Former U.S. Officials Say Some of the Immigrant Family Separations Could be Permanent

Politics News Immigration
Share Tweet Submit Pin
Former U.S. Officials Say Some of the Immigrant Family Separations Could be Permanent

Attorneys who are attempting to reunite immigrant families and former U.S. officials alike fear that some of the family separations that took place recently at the southwest border could be permanent, reports The Washington Post. The majority of the 2,300 children who were separated from their parents between May 5 and June 9 are in shelters and foster care across the country, with no hopes of their parents finding them.

Trump’s executive order didn’t include a plan to reunite children with their parents and, according to attorneys, the government has done very little to help. The attorneys working with the parents have launched their own effort to help locate the children who are spread all across the country. However, this task is an extreme undertaking, especially due to the government’s complete refusal to help.

Government officials stated that they have given the parents a flier with the toll-free number for the Office of Refugee Resettlement, a U.S. agency created to provide shelter to unaccompanied immigrant children. According to Texas attorney Jodi Goodwin, who is a part of the Texas Civil Rights Project, none of her clients have received this flier. Multiple attorneys have informed the Post that when they call the toll-free number, normally no one answers but if they do, they refuse to give any information about the location of the child in question. Not only are parents unable to locate their children, but also “bureaucratic errors” have led to a lack of information on the parent’s locations. Ultimately, this means the government doesn’t know if the parent is even still in the United States. As The Huffington Post points out, immigration attorneys say there have been a lot of cases where parents are deported without their children. Kids in Need of Defense, an advocacy group, say they have received 40 family separation case referrals since July 2017 and 32 of them involved parents being deported before their children. 15 of those cases involved children younger than five years old.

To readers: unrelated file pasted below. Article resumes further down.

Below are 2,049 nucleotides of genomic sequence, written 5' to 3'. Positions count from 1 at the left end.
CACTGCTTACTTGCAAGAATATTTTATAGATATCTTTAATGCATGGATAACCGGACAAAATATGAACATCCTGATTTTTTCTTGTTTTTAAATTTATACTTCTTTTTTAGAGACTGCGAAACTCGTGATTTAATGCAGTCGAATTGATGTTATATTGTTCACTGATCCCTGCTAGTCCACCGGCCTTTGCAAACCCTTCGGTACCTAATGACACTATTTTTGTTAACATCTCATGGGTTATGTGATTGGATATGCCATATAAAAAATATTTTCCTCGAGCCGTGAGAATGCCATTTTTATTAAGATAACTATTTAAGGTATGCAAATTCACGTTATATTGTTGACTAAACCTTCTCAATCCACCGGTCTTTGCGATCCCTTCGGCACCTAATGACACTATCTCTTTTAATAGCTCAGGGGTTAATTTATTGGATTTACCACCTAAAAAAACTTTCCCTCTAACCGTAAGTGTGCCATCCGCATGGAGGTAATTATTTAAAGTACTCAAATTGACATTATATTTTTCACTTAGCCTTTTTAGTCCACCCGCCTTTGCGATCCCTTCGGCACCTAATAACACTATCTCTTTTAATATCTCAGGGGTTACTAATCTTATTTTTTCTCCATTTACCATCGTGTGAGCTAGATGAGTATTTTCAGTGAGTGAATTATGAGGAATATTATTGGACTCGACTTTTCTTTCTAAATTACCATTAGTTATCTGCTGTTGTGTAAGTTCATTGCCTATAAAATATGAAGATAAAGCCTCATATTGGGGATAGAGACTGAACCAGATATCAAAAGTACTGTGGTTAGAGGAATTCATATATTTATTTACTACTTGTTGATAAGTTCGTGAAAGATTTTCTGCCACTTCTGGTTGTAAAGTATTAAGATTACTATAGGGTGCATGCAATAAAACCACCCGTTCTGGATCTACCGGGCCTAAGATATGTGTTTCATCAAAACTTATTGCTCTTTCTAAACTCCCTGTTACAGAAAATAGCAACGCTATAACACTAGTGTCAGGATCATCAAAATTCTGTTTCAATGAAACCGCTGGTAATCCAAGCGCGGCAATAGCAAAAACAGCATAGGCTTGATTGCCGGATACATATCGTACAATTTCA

To further complicate the mess, many of the children are toddlers or younger, and therefore unable to communicate with attorneys. If they are able to communicate, they may speak an indigenous language or are too young to know their parent’s full names. In some cases, if a child is unable to communicate when they arrive at the shelter, the facility may not know whether they were separated from their parents at the border. These children will be classified as unaccompanied minors instead of as migrant children looking for their parents.

The Texas Civil Rights Project is currently representing more than 300 parents who are searching for their children. So far, they have only been able to track down two children. Natalie Cornelio, one of the officials with the organization, has lost hope in receiving assistance from the government. “Either the government wasn’t thinking at all about how they were going to put these families back together, or they decided they just didn’t care,” she said. Jerry Wesevich, an attorney at Texas Rio Grande Legal Aid, is also frustrated by how the government is handling the reunification of the families, saying, “you wait and wait for no information.” Wesevich is currently suing the government over the family separations.

Attorneys in Texas have taken matters into their own hands instead of fighting for government assistance. They are now calling the legal organizations, most of which are federally funded, that handle the children’s’ cases and giving them the missing children’s names. Due to the extreme numbers of children that these legal organizations are helping, their responses can take weeks. Goodwin and the team at the Texas Civil Rights Project have assembled a “rapid-response team” composed of volunteer lawyers from Washington, D.C. to help with the thousands of reunifications.

For a policy that doesn’t exist, it’s shocking how much irreversible damage the Trump administration’s zero-tolerance approach to immigration has done.

Recently in Politics
More from Immigration